I worked on Project Cooldown sometimes 30 or 40 hours a week, but I never logged my “community service hours” because my priorities had shifted. Now that I was focused on building an initiative to solve a problem that was personally important to me – community service felt natural and exciting.
I believe in enlightened self-interest, not altruism or martyrdom.
Service learning needs to be more integrated with entrepreneurship at the high school level – or else you’ll have kids who have seen a bunch of uninteresting community needs and, as a result, dismiss community service as a boring, useless activity that’s not for them. I think this coupling holds immense potential to change the world.
3) You cofounded Moneythink and are working with colleges around the country to setup financial literacy workshops. Why is this important to you? What’s the big deal about this problem?
In the height of the financial crisis, my peers and I at the University of Chicago noticed that while the urban community around us was getting the worst of the recession, our campus was swarming with talented Economics students passionate about finance and business. It made sense to put two and two together: send talented, motivated undergraduates into local urban high school classrooms to mentor high school juniors and seniors in practical financial skills.
Through peer mentorship and a unique, proprietary pop-culture curriculum, the Moneythink model proved to be unique in its focus on deep, human relatability and the creation of an engaging learning environment. After this school year, we’ll have successfully launched 13 new chapters of Moneythink, training 215 college students to teach 1700+ high schoolers nationwide.
I’m jazzed over Moneythink because of the sheer potential for systemic change. It’s easy to point out shortcomings of youth-focused education ventures, but we’re not trying to save the world or prevent the next crisis altogether. We’re simply matching assets with needs in a highly focused, effective, and scalable way.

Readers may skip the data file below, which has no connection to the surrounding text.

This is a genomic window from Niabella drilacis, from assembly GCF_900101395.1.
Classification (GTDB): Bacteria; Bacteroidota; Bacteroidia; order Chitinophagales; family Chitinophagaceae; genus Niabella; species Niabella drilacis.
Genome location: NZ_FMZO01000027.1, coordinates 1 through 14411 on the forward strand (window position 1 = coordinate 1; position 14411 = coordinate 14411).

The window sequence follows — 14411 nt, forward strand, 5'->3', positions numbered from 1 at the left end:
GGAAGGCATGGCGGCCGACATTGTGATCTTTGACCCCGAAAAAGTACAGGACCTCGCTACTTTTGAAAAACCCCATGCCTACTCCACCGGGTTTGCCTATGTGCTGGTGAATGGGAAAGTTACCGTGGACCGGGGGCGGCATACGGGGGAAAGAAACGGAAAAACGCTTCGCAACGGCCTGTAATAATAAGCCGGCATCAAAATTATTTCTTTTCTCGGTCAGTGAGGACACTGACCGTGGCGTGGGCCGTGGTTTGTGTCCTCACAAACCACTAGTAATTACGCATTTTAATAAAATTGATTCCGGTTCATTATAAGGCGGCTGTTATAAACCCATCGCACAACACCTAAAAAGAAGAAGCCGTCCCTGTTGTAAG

I see Moneythink as a leading indicator that innovation can indeed happen (and very successfully) in America’s education system, and that we as a society can rise to meet the challenges of the 21st century.
4) Do you see this organization as staying student run or do you want to expand? I founded a student-run nonprofit and know first hand the challenges of scaling and making the thing sustainable. How do you see this playing out?
I’ll tell you first what I’m sure about and then what I’m not sure about.
What I’m sure about: Moneythink chapters on campuses across the country will continue to operate as student-run community service clubs.
Both the high school students and college mentors get value out of the program. The former in financial and entrepreneurial education, the latter in teaching, public speaking and leadership. By having college students run the Moneythink chapters, we keep the experience real and engaging for the high schoolers.